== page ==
8 June 2019 by Lisa Melonçon
I recognize it’s been a while since I’ve posted. It’s been a long hard spring term. I took on some new responsibilities, and it took time to adjust to that. I hope to blog more here and in other places through the summer and into next year. I have missed the practice of writing in these forums and have missed interacting with folks.
The start of summer has finally opened up some mental space and some material time for me so I’ve been thinking a bit about what to do. Summer should be in almost full swing for many and even the quarter term folks should be wrapping up. So it’s the perfect time to think about what we’re going to do with ourselves through summer. A couple years ago I wrote about the Summertime 3 Rs (rest, reorient, realistic planning) and it’s holding up well on what one should consider doing with the summer and how to approach it. (Though, now I would stress realistic planning even more!)
Academics approach summer with all sorts of emotions and feelings. Some see it as a time to truly rest; others see it as a time to get some writing done since they did not get as much done or any done during the academic year; others approach it with a sense of dread because of the lack of structure or a schedule; others have to find a summer job to make up for low salaries and/or the 9-month gap or if you’re an adjunct, simply to survive. And of course, outside of these big categories and the feelings associated with them, summer can bring on all sorts of other feelings too.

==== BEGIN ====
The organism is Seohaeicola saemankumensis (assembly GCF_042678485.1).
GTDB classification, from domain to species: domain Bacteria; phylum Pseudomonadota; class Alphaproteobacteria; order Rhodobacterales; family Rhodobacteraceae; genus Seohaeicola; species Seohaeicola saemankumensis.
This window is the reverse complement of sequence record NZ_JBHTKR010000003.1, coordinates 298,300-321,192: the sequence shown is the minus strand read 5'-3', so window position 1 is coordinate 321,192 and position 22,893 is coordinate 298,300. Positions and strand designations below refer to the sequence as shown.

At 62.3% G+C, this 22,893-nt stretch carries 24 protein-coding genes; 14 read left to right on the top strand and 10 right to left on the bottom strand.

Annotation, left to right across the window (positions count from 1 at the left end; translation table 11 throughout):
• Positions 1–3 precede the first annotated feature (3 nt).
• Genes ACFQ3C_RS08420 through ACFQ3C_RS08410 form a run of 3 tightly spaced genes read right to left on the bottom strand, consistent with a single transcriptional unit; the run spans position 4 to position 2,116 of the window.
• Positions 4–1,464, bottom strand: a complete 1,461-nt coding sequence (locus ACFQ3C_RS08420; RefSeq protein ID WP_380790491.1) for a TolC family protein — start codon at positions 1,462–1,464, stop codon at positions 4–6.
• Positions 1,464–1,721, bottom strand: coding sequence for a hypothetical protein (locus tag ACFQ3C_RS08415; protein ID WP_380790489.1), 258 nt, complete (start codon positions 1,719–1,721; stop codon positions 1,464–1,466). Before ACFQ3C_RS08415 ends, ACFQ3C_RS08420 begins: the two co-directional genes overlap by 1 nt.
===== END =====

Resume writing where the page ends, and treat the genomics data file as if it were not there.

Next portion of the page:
So there is no easy “answer” on a post to help people figure out what to do and how to be in the summer. Because of this, I’m simply going to give you a partial hashtag #SummerOf to think about. In other words, let this be the summer that you try and let go of whatever pre-conceived notions you thought the summer was supposed to be and simply let this be the summer of….
Recently, one of my favorite thinkers died. Michel Serres who has been called a philosopher, a anthropologist of science, an academic maverick, and a host of other terms passed away on June 1. I do believe I have read everything he has ever published, and much of it in French because I initially had concerns about how he was being in translated in English. In any case, Serres has long believed that the preposition, the unit of language that starts a prepositional phrase, is one of the most important parts of language and one that helps to do a lot of the work of expressing ideas. I was fascinated by this continual strand in his work because Cajun French people have so many problems with the “correct” English usage of prepositional phrases, and my entire educational career I was forever being corrected on my use. To add to that, I also have a tendency to overuse the prepositional phrase in my own writing, which can bury the action when you don’t mean to do that.** All this means is that I just adored Serres more because of his own fascination and emphasis with prepositions.